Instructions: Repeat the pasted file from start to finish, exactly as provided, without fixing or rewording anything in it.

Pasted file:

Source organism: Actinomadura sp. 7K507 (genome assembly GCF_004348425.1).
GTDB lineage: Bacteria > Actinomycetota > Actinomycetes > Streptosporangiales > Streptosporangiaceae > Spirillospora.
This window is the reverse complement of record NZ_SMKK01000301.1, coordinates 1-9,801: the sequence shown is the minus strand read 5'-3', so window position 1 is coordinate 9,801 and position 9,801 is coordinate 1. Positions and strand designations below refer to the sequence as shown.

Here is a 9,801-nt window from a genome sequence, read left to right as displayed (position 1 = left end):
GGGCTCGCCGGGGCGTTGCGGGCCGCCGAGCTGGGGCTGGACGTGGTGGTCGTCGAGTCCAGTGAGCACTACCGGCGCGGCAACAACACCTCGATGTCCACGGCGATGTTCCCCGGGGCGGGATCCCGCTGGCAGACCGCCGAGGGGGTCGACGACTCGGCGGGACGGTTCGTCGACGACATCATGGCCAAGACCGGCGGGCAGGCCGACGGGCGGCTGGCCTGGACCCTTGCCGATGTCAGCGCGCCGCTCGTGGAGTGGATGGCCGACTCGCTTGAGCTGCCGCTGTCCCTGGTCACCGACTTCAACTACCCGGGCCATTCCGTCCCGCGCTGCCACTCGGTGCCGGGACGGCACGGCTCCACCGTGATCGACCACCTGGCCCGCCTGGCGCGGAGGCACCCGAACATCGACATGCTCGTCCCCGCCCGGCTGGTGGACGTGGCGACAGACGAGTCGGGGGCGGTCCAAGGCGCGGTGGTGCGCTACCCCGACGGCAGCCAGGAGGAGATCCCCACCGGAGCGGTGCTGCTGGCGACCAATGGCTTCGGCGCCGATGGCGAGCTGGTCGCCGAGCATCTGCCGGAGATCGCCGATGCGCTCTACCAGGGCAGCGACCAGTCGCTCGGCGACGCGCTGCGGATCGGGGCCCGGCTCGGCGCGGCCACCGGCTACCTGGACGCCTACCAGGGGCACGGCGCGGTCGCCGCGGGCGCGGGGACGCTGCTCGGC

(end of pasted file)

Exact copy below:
Source organism: Actinomadura sp. 7K507 (genome assembly GCF_004348425.1).
GTDB lineage: Bacteria > Actinomycetota > Actinomycetes > Streptosporangiales > Streptosporangiaceae > Spirillospora.
This window is the reverse complement of record NZ_SMKK01000301.1, coordinates 1-9,801: the sequence shown is the minus strand read 5'-3', so window position 1 is coordinate 9,801 and position 9,801 is coordinate 1. Positions and strand designations below refer to the sequence as shown.

Here is a 9,801-nt window from a genome sequence, read left to right as displayed (position 1 = left end):
GGGCTCGCCGGGGCGTTGCGGGCCGCCGAGCTGGGGCTGGACGTGGTGGTCGTCGAGTCCAGTGAGCACTACCGGCGCGGCAACAACACCTCGATGTCCACGGCGATGTTCCCCGGGGCGGGATCCCGCTGGCAGACCGCCGAGGGGGTCGACGACTCGGCGGGACGGTTCGTCGACGACATCATGGCCAAGACCGGCGGGCAGGCCGACGGGCGGCTGGCCTGGACCCTTGCCGATGTCAGCGCGCCGCTCGTGGAGTGGATGGCCGACTCGCTTGAGCTGCCGCTGTCCCTGGTCACCGACTTCAACTACCCGGGCCATTCCGTCCCGCGCTGCCACTCGGTGCCGGGACGGCACGGCTCCACCGTGATCGACCACCTGGCCCGCCTGGCGCGGAGGCACCCGAACATCGACATGCTCGTCCCCGCCCGGCTGGTGGACGTGGCGACAGACGAGTCGGGGGCGGTCCAAGGCGCGGTGGTGCGCTACCCCGACGGCAGCCAGGAGGAGATCCCCACCGGAGCGGTGCTGCTGGCGACCAATGGCTTCGGCGCCGATGGCGAGCTGGTCGCCGAGCATCTGCCGGAGATCGCCGATGCGCTCTACCAGGGCAGCGACCAGTCGCTCGGCGACGCGCTGCGGATCGGGGCCCGGCTCGGCGCGGCCACCGGCTACCTGGACGCCTACCAGGGGCACGGCGCGGTCGCCGCGGGCGCGGGGACGCTGCTCGGC